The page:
Apostates come in every size and persuasion, and President Packer's talk in the Ensign has told my generation where we should look for our instructions on how to make sure we are not among them. And, surprise of all surprises, he didn't direct us to more statements from the General Authorities--which is what you would expect if this was about brainwashing us.

No, President Packer expects us to do our own study, get our own revelation from the Holy Ghost, and figure this out for ourselves. That's why he directed us to the scriptures:

"As we think of you young Latter-day Saints and think of the Book of Mormon and think of the dream or vision that Lehi had, we see that there are prophecies in there that can be specifically applied to your life. Read it again, beginning with 1 Nephi 8, and read on to the counsel that is given. The Book of Mormon talks about life after death: what happens to the spirit (see Alma 40:11–12) and what happens in the spirit world (see 2 Nephi 2:29; 9:10–13). All of the things that you need to know are there. Read it, and make it a part of your life. Then the criticism or mocking of the world, mocking those in the Church, will be of no concern to you as it is of no concern to us (see 1 Nephi 8:33). We just move forward doing the things that we are called to do and know that the Lord is guiding us." [emphasis added]

Upon inspection of that chapter, we see that verse 33 is the money maker:

"And great was the multitude that did enter into that strange building. And after they did enter into that building they did point the finger of scorn at me and those that were partaking of the fruit also; but we heeded them not." [emphasis added]

One of the things people in this Church need to figure out is that our covenants don't have a fine print, or terms of termination. Once you're baptized, it's forever; endowed and sealed, doubly so. When you make a covenant with God, He owns you--not the other way around. Our responsibility is then to give ourselves to Him completely. In thought, in word, in action. No more holding back. No more nooks for silent conspiracies. No more renegade philosophies of men, corrupt gender perception, cruel and selfish gay rights agendas, vengeful dwelling on personal offences, or any other refusal to repent and align ourselves with the mind and will of God. The two things all of those "issues" have in common is their total disregard for God's will, and their growing enmity against the leaders and members of His Church.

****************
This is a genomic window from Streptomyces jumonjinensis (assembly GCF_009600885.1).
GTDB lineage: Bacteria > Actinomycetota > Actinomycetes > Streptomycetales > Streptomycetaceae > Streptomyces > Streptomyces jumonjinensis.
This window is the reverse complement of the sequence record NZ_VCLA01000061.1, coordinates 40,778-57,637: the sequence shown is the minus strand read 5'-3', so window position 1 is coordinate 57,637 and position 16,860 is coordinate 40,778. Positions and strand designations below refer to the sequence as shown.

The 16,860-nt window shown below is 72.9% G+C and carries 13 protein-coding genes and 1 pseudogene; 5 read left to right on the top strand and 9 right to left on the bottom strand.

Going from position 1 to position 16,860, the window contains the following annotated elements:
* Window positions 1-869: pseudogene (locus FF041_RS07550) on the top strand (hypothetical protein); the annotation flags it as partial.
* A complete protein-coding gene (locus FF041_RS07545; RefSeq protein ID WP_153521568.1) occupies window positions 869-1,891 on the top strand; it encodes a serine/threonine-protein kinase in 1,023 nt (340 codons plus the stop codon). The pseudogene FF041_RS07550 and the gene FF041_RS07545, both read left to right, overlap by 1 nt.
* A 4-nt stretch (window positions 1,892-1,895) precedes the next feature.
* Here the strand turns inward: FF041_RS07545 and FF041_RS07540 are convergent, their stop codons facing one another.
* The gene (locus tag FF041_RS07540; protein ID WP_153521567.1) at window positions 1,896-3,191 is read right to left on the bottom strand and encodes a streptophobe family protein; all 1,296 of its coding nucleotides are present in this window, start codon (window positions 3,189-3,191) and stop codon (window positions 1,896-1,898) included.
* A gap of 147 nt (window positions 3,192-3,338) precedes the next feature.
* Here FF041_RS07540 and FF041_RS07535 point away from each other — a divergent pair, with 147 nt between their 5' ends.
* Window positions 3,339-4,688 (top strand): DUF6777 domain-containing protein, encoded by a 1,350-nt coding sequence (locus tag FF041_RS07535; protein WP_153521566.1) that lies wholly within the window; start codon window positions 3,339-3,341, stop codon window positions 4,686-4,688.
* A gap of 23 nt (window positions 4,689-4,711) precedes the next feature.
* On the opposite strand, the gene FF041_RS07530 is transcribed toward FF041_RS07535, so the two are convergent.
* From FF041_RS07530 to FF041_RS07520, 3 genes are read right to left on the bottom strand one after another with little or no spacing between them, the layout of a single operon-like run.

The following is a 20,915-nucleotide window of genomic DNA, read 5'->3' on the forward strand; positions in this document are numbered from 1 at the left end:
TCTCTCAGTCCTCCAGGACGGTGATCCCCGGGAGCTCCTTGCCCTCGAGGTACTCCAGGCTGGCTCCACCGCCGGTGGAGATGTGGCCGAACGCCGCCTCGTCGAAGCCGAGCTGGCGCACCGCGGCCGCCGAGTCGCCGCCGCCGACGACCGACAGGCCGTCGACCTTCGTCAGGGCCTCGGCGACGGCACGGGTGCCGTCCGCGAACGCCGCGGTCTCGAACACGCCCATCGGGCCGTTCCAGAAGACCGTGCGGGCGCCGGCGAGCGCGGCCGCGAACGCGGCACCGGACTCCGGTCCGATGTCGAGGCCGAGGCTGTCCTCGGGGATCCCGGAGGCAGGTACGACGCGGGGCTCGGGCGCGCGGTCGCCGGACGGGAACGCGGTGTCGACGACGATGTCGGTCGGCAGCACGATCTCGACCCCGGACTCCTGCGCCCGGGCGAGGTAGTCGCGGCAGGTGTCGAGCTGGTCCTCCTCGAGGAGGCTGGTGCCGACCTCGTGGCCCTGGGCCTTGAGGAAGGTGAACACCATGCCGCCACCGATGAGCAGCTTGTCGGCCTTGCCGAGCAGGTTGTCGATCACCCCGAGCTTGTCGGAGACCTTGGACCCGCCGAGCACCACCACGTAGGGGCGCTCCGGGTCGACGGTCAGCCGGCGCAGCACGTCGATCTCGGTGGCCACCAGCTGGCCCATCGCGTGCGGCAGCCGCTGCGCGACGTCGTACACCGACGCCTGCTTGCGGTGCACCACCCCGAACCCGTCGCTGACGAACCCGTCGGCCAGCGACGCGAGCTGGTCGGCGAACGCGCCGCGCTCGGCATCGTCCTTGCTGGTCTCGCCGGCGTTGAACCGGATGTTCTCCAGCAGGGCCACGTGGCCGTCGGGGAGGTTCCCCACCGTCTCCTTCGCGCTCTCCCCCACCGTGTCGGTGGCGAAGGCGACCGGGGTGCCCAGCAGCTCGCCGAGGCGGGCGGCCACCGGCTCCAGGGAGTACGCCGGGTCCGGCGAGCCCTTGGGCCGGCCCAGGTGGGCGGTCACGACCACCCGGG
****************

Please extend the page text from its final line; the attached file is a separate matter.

There is a growing divide between the people who are in this Church for keeps, and those who are not. I'm not surprised by this. It's a sign of the times. Wheat and tares, ladies and gentlemen. We play an active role in how we are being sorted by who we become each and every day. Those who choose to abandon faith once it's given to them by the Spirit offend God. That self-destructive action has a consequence of darkness--one so intense and miserable that any person subject to it is willing to engage in proselyting of their own. They rob the weak of faith simply so misery will have some company. It's an act of treachery, and most who engage in it are in total denial about it because the weight of what they do would literally crush them from the inside out.

That is what the truth does. It condemns us, or it sets us free. And if we stand condemned, we must admit we've been wrong before it can set us free. And if there's anything I've noticed about straying members of the Church, there are three things they could say to God that would lift them where they stand, which would end so much of what they face, and what they're in for. Three things they could say, but they either won't, can't, or are afraid to say: